a copy owned and signed by robert southey and coleridge's daughter sara ("Robert Southey" and "Sara Coleridge | 10 Chester Place | Regent's Park" on title), the text bearing minor corrections in pencil or ink on pages 23, 25, 80 and 81, as well as deleted footnotes on p. 208, and a three-line pencil note at the foot of page 29 ("See too, Biog. Lit. 1807. i. 79. where the names Lamb and Southey are given in full, in order to introduce an eulogiam on S. etc...in in [sic] rooted aversion from STC") and a lengthy annotation on p. 32 about Coleridge's rejected poem 'To Lord Stanhope', as well as a few words and marks on pp. 63, 133, and 192.
The poet's daughter Sara (1802-52), also an author and translator in her own right, was largely brought up by her uncle Robert Southey. In 1829, despite family opposition, she married her cousin Henry Nelson Coleridge (1798-1843), living in London at 10 Chester Place from 1837 onwards. Her husband produced various new editions of the poets's works. After his death, Sara completed an edition of the second series of The Friend (1850).
Loosely inserted in the present volume are a note by Coleridge's grandson, Ernest Hartley Coleridge, saying that the present "MS corrections" are by Sarah Hutchinson, 1890; a letter to him, 1900; and a letter to Coleridge's great-grandson Nicholas Coleridge by Barbara Rooke, 1956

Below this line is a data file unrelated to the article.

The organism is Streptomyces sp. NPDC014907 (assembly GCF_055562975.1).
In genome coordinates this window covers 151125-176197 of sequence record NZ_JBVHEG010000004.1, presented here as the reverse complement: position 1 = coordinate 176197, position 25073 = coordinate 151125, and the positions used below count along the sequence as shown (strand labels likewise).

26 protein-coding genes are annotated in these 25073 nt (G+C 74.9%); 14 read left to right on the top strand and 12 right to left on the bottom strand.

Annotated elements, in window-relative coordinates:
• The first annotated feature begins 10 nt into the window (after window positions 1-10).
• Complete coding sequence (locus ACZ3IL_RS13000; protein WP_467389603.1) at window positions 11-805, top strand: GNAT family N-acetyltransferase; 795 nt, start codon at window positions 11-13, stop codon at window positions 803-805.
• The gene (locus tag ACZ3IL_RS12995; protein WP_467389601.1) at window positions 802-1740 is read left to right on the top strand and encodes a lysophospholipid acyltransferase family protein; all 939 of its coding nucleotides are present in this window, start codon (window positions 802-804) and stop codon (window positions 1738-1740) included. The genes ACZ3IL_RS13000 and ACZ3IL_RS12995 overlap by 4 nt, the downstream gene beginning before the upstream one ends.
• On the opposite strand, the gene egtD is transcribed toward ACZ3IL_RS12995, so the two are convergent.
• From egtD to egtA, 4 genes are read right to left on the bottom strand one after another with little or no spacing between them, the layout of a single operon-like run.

Coleridge started making plans for a new journal, The Friend, around 1808. It was to "be produced mainly by himself, which would deal not with the events of the day but with the questions of principle raised by them. In September he settled with the Wordsworth family at their recently acquired house in Grasmere, Allan Bank, where he planned to look after his children and work on his new venture, with Sara Hutchinson [with whom he had fallen madly in love in October 1799] as amanuensis. It was to be printed at Penrith, calling for a journey on foot over the fells from Grasmere every time a fresh number was ready. Despite the apprehension of some of his friends that it would never appear, and Wordsworth's feeling that this might be as well since Coleridge was unfitted by temperament for any course of action demanding application, a week with Wordsworth's friend Thomas Wilkinson during which he was kept without stimulants helped him to produce the first number on 1 June. From then on, although dogged by problems concerning the supply of stamped paper for its printing, The Friend appeared steadily if irregularly until the twenty-eighth issue in March 1810, assisted by contributions from Wordsworth (the first of his 'Essays upon epitaphs' and a fragment of the 'Poem to Coleridge') and Christopher North (John Wilson)..." (John Beer, Oxford DNB)
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